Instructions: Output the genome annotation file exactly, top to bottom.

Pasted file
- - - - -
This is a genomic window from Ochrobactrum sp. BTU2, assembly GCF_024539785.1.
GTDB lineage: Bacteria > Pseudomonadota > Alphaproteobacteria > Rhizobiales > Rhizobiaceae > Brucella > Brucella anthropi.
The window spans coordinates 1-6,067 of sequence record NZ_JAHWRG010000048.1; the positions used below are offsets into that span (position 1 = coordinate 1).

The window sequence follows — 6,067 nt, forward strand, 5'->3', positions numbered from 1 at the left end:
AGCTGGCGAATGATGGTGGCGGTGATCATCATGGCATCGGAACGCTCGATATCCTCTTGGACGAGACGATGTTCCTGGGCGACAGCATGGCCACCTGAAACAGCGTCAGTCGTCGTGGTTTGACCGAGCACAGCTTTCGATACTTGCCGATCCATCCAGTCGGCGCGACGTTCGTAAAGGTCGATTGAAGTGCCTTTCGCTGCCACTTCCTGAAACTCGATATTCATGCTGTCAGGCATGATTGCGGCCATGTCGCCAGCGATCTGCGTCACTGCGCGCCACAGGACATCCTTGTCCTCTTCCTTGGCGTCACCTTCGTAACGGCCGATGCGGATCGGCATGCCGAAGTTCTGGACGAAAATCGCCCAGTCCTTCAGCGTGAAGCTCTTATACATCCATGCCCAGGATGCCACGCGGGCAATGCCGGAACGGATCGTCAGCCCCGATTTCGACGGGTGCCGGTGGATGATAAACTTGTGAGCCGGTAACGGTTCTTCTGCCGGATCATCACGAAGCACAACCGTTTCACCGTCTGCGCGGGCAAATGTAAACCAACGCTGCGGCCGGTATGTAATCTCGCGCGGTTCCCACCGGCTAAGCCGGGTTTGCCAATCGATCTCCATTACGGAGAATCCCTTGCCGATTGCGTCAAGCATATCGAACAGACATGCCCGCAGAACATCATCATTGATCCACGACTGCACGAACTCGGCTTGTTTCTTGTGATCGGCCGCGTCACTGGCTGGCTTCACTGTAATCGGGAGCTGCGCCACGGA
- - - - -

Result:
This is a genomic window from Ochrobactrum sp. BTU2, assembly GCF_024539785.1.
GTDB lineage: Bacteria > Pseudomonadota > Alphaproteobacteria > Rhizobiales > Rhizobiaceae > Brucella > Brucella anthropi.
The window spans coordinates 1-6,067 of sequence record NZ_JAHWRG010000048.1; the positions used below are offsets into that span (position 1 = coordinate 1).

The window sequence follows — 6,067 nt, forward strand, 5'->3', positions numbered from 1 at the left end:
AGCTGGCGAATGATGGTGGCGGTGATCATCATGGCATCGGAACGCTCGATATCCTCTTGGACGAGACGATGTTCCTGGGCGACAGCATGGCCACCTGAAACAGCGTCAGTCGTCGTGGTTTGACCGAGCACAGCTTTCGATACTTGCCGATCCATCCAGTCGGCGCGACGTTCGTAAAGGTCGATTGAAGTGCCTTTCGCTGCCACTTCCTGAAACTCGATATTCATGCTGTCAGGCATGATTGCGGCCATGTCGCCAGCGATCTGCGTCACTGCGCGCCACAGGACATCCTTGTCCTCTTCCTTGGCGTCACCTTCGTAACGGCCGATGCGGATCGGCATGCCGAAGTTCTGGACGAAAATCGCCCAGTCCTTCAGCGTGAAGCTCTTATACATCCATGCCCAGGATGCCACGCGGGCAATGCCGGAACGGATCGTCAGCCCCGATTTCGACGGGTGCCGGTGGATGATAAACTTGTGAGCCGGTAACGGTTCTTCTGCCGGATCATCACGAAGCACAACCGTTTCACCGTCTGCGCGGGCAAATGTAAACCAACGCTGCGGCCGGTATGTAATCTCGCGCGGTTCCCACCGGCTAAGCCGGGTTTGCCAATCGATCTCCATTACGGAGAATCCCTTGCCGATTGCGTCAAGCATATCGAACAGACATGCCCGCAGAACATCATCATTGATCCACGACTGCACGAACTCGGCTTGTTTCTTGTGATCGGCCGCGTCACTGGCTGGCTTCACTGTAATCGGGAGCTGCGCCACGGA